= .60363636 % / annum

The corresponding number of tonnes of CO2 retained by the atmosphere per annum is:
.0060363636 / year X 220.89 X 10^10 tonnes CO2
= 1.333372364 X 10^10 tonnes CO2 / year

The exponential decay time constant To for 1980 is given by:
To = [(M / Ma) - 1] / [(Fb / Ma) - d(M / Ma) / dT]
= [(338.68 / 275) - 1] / [(2.280686462 / 220.89) year^-1 - .0060363636 year^-1]
= [.2315636364] / [.0042886238 year^-1]
= 53.99 years in 1980
This calculated value of To is too large because the Fb input data is too low due to nonreporting of substantial amounts of combusted fossil fuels (eg unmetered natural gas that is flared).

The year 1990 is typically used as a reference year because it is believed to have more reliable data for Fb. The market for natural gas was more developed, so much less natural gas was flared than during the 1980s.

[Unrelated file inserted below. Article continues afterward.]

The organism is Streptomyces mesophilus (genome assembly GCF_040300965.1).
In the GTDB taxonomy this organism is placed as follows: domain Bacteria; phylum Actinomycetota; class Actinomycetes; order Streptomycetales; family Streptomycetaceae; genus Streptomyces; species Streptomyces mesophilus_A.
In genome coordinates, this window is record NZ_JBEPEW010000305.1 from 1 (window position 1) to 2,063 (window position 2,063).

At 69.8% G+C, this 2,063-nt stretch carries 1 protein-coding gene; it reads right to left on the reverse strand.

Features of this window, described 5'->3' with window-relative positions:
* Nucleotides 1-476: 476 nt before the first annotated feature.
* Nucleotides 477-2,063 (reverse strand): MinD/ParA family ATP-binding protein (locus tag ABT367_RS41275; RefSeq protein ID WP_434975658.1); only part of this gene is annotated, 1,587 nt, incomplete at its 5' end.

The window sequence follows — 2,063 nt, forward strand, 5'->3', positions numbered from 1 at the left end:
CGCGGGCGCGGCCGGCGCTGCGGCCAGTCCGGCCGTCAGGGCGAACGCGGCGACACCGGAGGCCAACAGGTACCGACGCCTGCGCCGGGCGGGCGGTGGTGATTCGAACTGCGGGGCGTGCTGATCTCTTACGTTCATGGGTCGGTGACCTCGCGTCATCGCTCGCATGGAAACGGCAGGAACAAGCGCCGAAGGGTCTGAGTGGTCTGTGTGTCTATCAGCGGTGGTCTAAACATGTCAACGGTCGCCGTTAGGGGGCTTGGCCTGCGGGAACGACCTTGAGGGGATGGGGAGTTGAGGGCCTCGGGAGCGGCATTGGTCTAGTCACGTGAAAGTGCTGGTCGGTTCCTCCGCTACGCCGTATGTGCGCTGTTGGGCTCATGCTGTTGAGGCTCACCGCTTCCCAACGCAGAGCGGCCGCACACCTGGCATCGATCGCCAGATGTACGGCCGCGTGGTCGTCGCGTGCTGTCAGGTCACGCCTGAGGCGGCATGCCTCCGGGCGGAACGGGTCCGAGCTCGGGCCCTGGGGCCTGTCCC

1980 to 1985 DATA

WORLD COAL PRODUCTION:
During 1980 to 1984 inclusive the total world coal production was 19,957.877 million short tons. Converting this figure into metric tonnes gives:
19,957.877 X 10^6 tons /year X 2000lb / ton X 1 tonne / 2202 lb
= 18,127.0545 X 10^6 tonnes
= 1.81270545 X 10^10 tonnes
The corresponding carbon mass that entered the atmosphere in 1985 to 1989 inclusive was about:
(0.8 tonne carbon / tonne coal) X (1.81270545 X 10^10 tonnes coal)
= 1.45016436 X 10^10 tonnes carbon.

WORLD OIL PRODUCTION:
The world crude oil production in 1980 to 1984 inclusive was 276,155,560 / 5 barrels per day. The corresponding carbon output is:
276,155,560 barrels / 5 day X 365.25 days/year X 5 year X .137 tonnes/barrel X .86 tonne carbon / tonne oil
= 1.188401071 X 10^10 tonne carbon